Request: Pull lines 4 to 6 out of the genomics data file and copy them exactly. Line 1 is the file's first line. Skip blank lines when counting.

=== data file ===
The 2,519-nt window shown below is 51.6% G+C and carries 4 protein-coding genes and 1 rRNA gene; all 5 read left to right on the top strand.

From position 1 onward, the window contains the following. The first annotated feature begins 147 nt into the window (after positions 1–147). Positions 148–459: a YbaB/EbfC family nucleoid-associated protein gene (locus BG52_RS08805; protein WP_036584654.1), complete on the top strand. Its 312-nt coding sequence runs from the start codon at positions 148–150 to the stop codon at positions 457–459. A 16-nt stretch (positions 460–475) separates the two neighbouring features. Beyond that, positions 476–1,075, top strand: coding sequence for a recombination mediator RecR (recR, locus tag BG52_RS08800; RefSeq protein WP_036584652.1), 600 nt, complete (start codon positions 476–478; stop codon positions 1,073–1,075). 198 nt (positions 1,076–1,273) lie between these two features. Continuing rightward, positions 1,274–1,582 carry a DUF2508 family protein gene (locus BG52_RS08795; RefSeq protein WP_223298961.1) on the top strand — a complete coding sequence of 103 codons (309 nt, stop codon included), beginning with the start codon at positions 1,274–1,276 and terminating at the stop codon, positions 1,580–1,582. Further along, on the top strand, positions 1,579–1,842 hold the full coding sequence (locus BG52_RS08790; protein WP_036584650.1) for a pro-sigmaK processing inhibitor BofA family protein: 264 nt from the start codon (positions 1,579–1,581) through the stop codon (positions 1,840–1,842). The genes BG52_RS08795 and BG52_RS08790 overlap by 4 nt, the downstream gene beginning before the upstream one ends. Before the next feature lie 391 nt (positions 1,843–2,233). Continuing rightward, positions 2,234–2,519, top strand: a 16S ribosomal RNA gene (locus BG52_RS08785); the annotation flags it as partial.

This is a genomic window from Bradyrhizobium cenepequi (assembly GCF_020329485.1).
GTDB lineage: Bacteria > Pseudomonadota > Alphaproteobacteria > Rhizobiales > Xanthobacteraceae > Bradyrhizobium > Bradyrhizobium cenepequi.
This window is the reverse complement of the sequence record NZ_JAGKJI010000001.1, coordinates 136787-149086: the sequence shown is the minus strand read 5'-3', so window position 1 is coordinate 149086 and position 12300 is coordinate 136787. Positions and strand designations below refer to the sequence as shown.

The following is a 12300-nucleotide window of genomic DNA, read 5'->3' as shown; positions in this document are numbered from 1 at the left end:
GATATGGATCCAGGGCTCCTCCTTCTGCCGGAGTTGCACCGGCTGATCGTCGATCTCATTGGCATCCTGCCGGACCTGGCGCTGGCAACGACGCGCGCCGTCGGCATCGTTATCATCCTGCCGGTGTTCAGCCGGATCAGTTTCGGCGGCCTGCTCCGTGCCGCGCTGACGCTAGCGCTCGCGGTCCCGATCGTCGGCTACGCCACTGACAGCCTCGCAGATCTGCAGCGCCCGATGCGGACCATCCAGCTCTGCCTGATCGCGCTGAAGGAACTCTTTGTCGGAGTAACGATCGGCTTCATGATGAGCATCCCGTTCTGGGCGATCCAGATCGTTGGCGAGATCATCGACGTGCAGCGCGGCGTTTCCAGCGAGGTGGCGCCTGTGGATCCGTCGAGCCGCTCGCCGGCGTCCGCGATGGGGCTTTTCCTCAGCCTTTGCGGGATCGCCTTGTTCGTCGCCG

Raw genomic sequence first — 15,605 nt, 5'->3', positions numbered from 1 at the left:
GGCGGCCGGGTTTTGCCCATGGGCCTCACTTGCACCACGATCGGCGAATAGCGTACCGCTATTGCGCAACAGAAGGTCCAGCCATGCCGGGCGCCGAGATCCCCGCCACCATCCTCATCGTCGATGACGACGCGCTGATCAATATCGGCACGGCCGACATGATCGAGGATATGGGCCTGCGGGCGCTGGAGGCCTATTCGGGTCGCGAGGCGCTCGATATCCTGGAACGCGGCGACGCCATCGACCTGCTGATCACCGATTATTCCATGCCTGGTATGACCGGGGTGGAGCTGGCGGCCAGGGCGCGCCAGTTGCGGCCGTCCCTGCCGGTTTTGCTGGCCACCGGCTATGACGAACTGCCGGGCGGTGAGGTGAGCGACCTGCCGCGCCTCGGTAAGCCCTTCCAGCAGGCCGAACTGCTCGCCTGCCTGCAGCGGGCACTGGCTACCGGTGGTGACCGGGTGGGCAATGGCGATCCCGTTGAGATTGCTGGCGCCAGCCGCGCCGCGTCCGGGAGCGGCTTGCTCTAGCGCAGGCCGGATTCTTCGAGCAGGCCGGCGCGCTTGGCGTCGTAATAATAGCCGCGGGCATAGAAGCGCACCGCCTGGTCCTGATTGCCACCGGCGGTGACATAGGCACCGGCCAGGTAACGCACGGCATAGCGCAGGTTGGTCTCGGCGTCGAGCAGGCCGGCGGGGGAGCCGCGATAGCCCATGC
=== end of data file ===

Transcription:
GTDB lineage: Bacteria > Pseudomonadota > Alphaproteobacteria > Rhizobiales > Xanthobacteraceae > Bradyrhizobium > Bradyrhizobium cenepequi.
This window is the reverse complement of the sequence record NZ_JAGKJI010000001.1, coordinates 136787-149086: the sequence shown is the minus strand read 5'-3', so window position 1 is coordinate 149086 and position 12300 is coordinate 136787. Positions and strand designations below refer to the sequence as shown.

The following is a 12300-nucleotide window of genomic DNA, read 5'->3' as shown; positions in this document are numbered from 1 at the left end: